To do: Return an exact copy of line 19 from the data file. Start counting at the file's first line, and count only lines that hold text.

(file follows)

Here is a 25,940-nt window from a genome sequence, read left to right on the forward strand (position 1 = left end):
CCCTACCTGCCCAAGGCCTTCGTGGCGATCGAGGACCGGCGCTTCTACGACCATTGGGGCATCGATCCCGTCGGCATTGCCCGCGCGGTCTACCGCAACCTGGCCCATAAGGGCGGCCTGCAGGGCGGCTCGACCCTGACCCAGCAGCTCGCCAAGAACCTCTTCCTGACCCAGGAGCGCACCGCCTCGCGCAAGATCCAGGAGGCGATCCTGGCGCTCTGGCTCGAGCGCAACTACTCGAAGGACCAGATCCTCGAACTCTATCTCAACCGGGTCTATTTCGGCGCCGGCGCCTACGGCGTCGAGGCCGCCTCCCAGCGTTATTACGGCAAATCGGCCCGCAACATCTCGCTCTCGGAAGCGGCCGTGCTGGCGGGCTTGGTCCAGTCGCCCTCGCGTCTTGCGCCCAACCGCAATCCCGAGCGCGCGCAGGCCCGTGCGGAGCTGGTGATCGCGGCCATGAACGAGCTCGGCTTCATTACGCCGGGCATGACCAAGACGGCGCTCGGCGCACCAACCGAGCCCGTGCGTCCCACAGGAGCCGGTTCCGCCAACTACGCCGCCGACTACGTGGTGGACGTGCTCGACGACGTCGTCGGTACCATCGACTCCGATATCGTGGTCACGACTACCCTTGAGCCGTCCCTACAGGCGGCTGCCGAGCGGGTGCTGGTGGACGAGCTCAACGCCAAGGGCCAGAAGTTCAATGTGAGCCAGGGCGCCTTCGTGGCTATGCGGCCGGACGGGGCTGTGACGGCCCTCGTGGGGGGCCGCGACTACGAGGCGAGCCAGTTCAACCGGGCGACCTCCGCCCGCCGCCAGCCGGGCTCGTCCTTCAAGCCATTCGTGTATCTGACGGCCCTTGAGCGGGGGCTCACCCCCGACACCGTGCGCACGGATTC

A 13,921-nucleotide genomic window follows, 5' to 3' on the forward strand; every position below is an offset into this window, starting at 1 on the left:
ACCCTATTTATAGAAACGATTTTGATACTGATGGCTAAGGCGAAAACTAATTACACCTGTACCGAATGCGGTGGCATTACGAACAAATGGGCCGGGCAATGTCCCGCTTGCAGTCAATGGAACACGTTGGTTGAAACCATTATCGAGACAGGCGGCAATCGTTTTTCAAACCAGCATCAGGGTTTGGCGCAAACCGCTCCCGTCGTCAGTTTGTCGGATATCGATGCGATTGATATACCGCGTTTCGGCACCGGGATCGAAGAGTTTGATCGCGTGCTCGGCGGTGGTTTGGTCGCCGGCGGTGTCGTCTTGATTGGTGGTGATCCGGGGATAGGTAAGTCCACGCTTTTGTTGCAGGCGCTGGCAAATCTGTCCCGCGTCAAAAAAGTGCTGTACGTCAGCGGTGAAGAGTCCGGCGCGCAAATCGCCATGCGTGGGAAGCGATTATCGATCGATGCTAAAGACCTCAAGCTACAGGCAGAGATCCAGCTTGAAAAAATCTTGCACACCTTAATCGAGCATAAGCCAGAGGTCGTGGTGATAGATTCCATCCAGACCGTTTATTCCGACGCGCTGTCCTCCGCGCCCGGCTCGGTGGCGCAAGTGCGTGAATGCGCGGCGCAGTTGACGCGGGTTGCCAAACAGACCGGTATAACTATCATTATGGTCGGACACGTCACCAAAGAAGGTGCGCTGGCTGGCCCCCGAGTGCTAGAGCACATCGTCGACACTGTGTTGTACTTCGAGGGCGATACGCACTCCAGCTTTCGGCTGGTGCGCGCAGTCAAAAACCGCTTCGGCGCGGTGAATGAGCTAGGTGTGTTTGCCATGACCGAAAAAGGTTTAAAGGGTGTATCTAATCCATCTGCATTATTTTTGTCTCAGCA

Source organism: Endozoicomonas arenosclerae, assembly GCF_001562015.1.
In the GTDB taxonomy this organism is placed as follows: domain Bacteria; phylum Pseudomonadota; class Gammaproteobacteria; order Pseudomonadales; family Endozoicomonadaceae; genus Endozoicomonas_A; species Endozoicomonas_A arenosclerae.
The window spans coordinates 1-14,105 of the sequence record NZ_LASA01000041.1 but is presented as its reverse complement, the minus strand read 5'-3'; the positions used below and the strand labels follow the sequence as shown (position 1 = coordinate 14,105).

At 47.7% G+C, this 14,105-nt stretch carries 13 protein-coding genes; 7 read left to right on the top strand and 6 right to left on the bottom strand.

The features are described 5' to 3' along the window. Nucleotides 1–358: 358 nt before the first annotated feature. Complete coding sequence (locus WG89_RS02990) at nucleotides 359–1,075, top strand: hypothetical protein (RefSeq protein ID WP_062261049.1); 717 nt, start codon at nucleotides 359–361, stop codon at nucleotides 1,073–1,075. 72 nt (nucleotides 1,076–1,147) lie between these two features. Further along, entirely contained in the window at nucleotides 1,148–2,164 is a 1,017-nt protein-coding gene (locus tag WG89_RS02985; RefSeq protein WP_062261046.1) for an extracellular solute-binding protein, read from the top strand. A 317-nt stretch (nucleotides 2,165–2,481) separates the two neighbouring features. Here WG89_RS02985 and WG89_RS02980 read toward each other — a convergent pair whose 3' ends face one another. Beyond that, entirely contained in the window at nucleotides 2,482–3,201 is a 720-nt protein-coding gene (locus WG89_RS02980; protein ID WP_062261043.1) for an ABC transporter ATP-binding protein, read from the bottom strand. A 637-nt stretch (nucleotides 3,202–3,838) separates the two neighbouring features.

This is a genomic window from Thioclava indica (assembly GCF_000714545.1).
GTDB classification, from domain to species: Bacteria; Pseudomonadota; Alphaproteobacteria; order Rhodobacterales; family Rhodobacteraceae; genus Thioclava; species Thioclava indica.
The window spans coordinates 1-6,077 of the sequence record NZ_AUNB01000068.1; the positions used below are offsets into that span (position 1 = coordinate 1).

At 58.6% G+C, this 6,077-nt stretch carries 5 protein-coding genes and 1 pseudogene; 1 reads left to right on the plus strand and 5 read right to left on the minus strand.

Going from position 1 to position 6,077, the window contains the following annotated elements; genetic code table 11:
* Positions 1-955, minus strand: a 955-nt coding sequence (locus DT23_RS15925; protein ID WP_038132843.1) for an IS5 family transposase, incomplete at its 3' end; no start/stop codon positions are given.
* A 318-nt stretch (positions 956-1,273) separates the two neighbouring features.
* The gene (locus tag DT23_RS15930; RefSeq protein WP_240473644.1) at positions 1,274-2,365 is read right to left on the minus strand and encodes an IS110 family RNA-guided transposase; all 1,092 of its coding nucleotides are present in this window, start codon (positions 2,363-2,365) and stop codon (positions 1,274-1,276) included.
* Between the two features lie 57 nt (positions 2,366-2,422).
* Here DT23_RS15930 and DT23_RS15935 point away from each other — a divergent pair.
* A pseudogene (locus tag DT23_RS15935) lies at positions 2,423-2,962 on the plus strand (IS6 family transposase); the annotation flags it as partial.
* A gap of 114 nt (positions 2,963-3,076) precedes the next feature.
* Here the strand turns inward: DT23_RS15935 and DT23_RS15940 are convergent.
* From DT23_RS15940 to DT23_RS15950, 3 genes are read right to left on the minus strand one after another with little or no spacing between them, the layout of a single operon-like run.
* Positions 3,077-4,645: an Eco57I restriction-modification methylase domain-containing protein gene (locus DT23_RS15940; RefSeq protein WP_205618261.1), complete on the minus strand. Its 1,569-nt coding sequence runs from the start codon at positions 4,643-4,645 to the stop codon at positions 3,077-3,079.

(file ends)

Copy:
* Here DT23_RS15930 and DT23_RS15935 point away from each other — a divergent pair.